Archives for December 29, 2013

What To Do About Santa

Santa Claus image taken from skytop.com

Santa Claus image taken from skytop.com

I should’ve published this earlier but just got around to it this evening…

In our home we don’t make Santa a part of our Christmas celebrations. Our kids don’t believe in Santa. Some people will shoot me for saying this. I know that Santa Claus is a huge part of Christmas for a majority of families. Personally, we don’t want our kids to buy into a fallacy and get really disappointed in the future when they realise that he doesn’t exist.

We aren’t anti-Santa like he is some sort of Satanic figure. (Same letters in Santa also spell Satan?!) If families want to make Santa Claus a part of their Christmas tradition, that’s their call. He’s a cute, cuddly man in a red suit who loves children.

But if you would like to know why we don’t encourage our kids to believe in him, then read on…

1. He isn’t real. I already said that right? We also don’t celebrate Easter by glorifying the Easter Bunny.

2. Since he isn’t real, it’s lying to say he is.

3. How long will you have to defend Santa if he isn’t real?

4. We treat Santa like we would any other character that is just “pretend.” The kids know that he is a part of Christmas celebrations around the world (not ours) but they think of him like they would ginger bread houses, elves, and flying reindeers. It’s all pretend. Our kids are pretty logical, too. How can one man be in a billion places at one time unless he has divine powers?

I wrote this short article as a response to a question that a reader asked me about Santa. Personally, I believe there are some things worth dying for and there are other things that are subject to debate. Whether it is wrong or right to include Santa Claus in Christmas traditions is something I will leave for the theologists out there to determine. After all, we could question other things…like what about Christmas trees? What about gift giving? We aren’t extremists.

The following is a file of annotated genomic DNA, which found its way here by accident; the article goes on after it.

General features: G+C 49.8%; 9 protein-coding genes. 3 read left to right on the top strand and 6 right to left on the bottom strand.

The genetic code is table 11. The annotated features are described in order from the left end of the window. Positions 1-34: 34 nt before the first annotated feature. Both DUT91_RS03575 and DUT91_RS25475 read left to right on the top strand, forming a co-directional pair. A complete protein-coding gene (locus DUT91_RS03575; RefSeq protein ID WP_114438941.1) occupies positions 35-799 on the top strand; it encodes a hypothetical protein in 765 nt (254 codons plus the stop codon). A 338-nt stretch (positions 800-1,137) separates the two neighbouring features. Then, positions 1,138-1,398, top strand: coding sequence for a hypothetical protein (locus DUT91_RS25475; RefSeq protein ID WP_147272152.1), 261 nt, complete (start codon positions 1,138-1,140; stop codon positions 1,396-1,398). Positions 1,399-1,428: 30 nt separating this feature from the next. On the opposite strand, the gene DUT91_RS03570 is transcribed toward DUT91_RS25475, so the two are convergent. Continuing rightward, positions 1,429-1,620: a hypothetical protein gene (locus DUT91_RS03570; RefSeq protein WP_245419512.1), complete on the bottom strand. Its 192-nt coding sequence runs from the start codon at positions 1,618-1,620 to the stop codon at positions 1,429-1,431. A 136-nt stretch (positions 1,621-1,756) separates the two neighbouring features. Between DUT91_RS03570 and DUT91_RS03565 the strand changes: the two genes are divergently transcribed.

So our conclusion…Santa Claus is a nice guy but in our home, it is our personal conviction that raising our children to believe in him and his magical powers would mean we would have to deceive our kids. More importantly, we don’t want Santa Claus to have center stage or to eclipse the central figure of Christmas in our home — Jesus Christ.

Educational App Reviews – MoMA Art Lab

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I’ve asked my sons to start reviewing educational apps that they have enjoyed using. This is partly because they wanted to get some new apps and I told them they have to earn the privilege to do so by reviewing apps. Of course, they made their opinions short. They are boys, after all.

I can vouch for the added value of these apps as a homeschooling mom. My kids are pretty discriminating about the apps they get because we give them guidelines for choosing good ones. They often have to show us what makes an app educational — how it will help them grow in a skill or ability that they can use in the present or future. So these apps also have our parental seal of approval.

Here is their first review…

MoMA Art Lab

Developer: MoMA, The Museum of Modern art .

About: MoMA art lab is an app that allows users to create various works of art like collages, drawings and many other artworks inspired by famous artists.

Educational Value: This app is great for kids who want to learn about how artists create modern works of art. They will also learn some basic principles and elements of art.

Key Features (From Developer):

• Create and save your own artwork

• Play with shapes, lines, and colors

• Nine activities inspired by works of art, including:

  • Create a mobile

  • Experiment with paint

  • Draw from instructions

  • Create a sound composition

  • Draw with scissors

  • Make a line design

  • Collaborate on a group drawing

  • Create a shape poem

  • Make a chance collage

• Creative prompts for extra inspiration

• Audio for pre-readers

• Learn about works of art at MoMA. Artists include Henri Matisse, Alexander Calder, Elizabeth Murray, Sol LeWitt, Jim Lambie, Brice Marden, and others.

• Share your artwork

Educational Value Rating:  4 Stars (★★★★☆)

Recommended Age: 4 years old and older

Why we like it: You have complete freedom to create whatever art you want.